Thursday, 12 July 2012

12 OF THE BEST: The Fall (Part One)


So this edition of '12 OF THE BEST' is dedicated to Mark E Smith and his legendary ever-changing outfit The Fall. Formed in 1976, released at least 29 studio albums to date and have had about 5000 different members over the years (OK this is an exaggeration but MES has sacked a hell of a lot of people from the band). It's pretty much impossible to pick 12 definitive tracks from a band who have released so much great music over the decades, so consider this 'Part One' of my Fall 'Best Of', and an ideal introduction for those who are new to the group's music. You can listen to these 12 excellent tracks on a playlist which is embedded further down this page (requires Spotify).

It's hard to pick the BEST Fall album but my favourite has always been 'I Am Kurious Oranj' (the first proper Fall album i ever bought... influenced partly by Richard Herring and Stewart Lee's 'Curious Orange' character from their silly spoof Sunday morning magazine show back in the late 90's). The version of 'Jerusalem' is incredible, with MES grumbling about slipping up on a discarded banana skin "I was expecting a one million quid handout... I was very disappointed... It was the government's fault..." and 'Big New Prinz' pisses all over the original 'Hip Priest'. 

There are a number of Fall albums that I have only heard once or still haven't actually listened to yet, but 'Extricate' is another record I regard highly, especially since it contains the excellent 'Telephone Thing'. The lyrics contain a most unexpected reference: "How dare you assume i wanna parlez-vous with you, you Gretchen Franklin nosey matron thing...". Gretchen Franklin was actually the name of the old lady who used to play Ethel in Eastenders. Mark must have heard the name somewhere and without knowing, buried it into his subconscious mind as he told the NME he had thought he had made the name up...

I'll never forget the song that introduced me to The Fall. It was back in the very early 2000's, on a night when I was listening to the John Peel show. He announced the next track would be from The Fall, and warned us of the appalling sound quality of the recording. I didn't know what to expect, but it certainly wasn't the harsh live rendition of 'Psycho Mafia'...

The sound was awful, the singing was comically bad and the band didn't exactly sound polished. But there was something exciting, raw and uncompromising about this thrilling noise. The track was actually taken from 'Live 1977', an album that contained the earliest known recordings of The Fall and an album I purchased as soon as I saw it there in HMV. The album itself was more of the same... amused by Mark E Smith constantly sneering "You spit in the sky, it falls in your eye!!!" and making countless references to some bloke called John Tindall (possibly a journalist who criticised the band at some point), hearing the bassist (who at the time I thought was Marc 'Lard' Riley) telling the crowd to "stop fucking spitting" was also a treat. Later, it turned out that this gig was played before Riley actually joined the band, but the voice does sound very much like him indeed. Listen to the fierce, manic 'Last Orders'... what a tune. The album is rounded off with a sloppy and chaotic rendition of 'Louie Louie', which is disastrously hilarious and pretty much unlistenable.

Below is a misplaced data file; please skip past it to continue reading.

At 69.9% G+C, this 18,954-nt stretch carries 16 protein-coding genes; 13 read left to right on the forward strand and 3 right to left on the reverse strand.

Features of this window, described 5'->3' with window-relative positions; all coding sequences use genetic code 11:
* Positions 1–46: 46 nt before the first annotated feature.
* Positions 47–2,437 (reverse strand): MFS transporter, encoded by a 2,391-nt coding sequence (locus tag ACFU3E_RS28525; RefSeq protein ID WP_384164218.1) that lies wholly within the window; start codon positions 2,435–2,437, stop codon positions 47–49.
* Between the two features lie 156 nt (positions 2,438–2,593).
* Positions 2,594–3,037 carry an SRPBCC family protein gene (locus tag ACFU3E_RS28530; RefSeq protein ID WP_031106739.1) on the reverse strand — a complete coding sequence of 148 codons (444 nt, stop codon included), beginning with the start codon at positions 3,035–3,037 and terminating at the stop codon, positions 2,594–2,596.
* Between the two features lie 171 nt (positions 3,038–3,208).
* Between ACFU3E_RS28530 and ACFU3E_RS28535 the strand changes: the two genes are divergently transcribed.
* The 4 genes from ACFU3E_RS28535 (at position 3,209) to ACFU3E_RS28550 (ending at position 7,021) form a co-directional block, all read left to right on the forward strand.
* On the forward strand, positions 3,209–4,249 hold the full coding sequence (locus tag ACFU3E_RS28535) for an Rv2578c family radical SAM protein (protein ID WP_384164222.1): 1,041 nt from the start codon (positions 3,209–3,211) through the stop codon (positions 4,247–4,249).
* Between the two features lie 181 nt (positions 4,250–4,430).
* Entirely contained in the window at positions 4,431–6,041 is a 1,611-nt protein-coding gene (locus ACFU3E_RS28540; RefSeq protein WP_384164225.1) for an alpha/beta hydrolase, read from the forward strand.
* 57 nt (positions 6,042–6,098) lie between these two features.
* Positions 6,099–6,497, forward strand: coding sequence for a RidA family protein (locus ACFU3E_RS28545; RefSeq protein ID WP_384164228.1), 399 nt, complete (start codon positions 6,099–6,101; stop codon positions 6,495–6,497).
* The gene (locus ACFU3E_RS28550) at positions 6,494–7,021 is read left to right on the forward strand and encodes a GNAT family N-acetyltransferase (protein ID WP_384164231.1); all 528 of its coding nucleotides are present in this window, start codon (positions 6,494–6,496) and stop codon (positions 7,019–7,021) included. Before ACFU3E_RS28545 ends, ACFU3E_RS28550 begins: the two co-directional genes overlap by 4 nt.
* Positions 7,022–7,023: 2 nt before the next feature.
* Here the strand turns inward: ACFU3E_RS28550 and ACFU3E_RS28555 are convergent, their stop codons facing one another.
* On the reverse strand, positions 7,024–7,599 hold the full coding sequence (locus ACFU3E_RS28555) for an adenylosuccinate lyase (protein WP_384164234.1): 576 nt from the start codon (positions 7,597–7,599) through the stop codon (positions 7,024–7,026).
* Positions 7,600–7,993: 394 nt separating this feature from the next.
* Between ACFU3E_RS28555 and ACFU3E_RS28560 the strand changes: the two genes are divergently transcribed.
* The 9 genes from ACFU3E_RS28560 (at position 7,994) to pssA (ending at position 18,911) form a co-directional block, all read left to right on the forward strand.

11 years after buying that copy of 'Live 1977', in May 2011 at the Cheese And Grain in Frome I was lucky enough to witness The Fall playing live, a set heavily leaning on material from their 2010 album 'Your Future Our Clutter'. Before the band arrived on stage, the audience was subjected to a brain-frying video featuring morphing faces, repeat-motion sequences and ear-splitting white noise. Ending with a raucous 'Psykick Dancehall', this was one of the most extraordinary shows I had ever witnessed in my life, and a fascinating one too. Just being in the same room as MES was an experience in itself. Photos can be seen HERE and a gig review (with videos) can be seen HERE...




1 comment:

  1. Good post, I for one can never read too many reminders of how great the Fall are. One point - I haven't heard Live 1977 but I presume the John Tyndall MES talks about was the notorious English far right politician. The Fall were staunch anti-racist campaign at the time so I can't imagine Tyndall would have been one of their favourite people.

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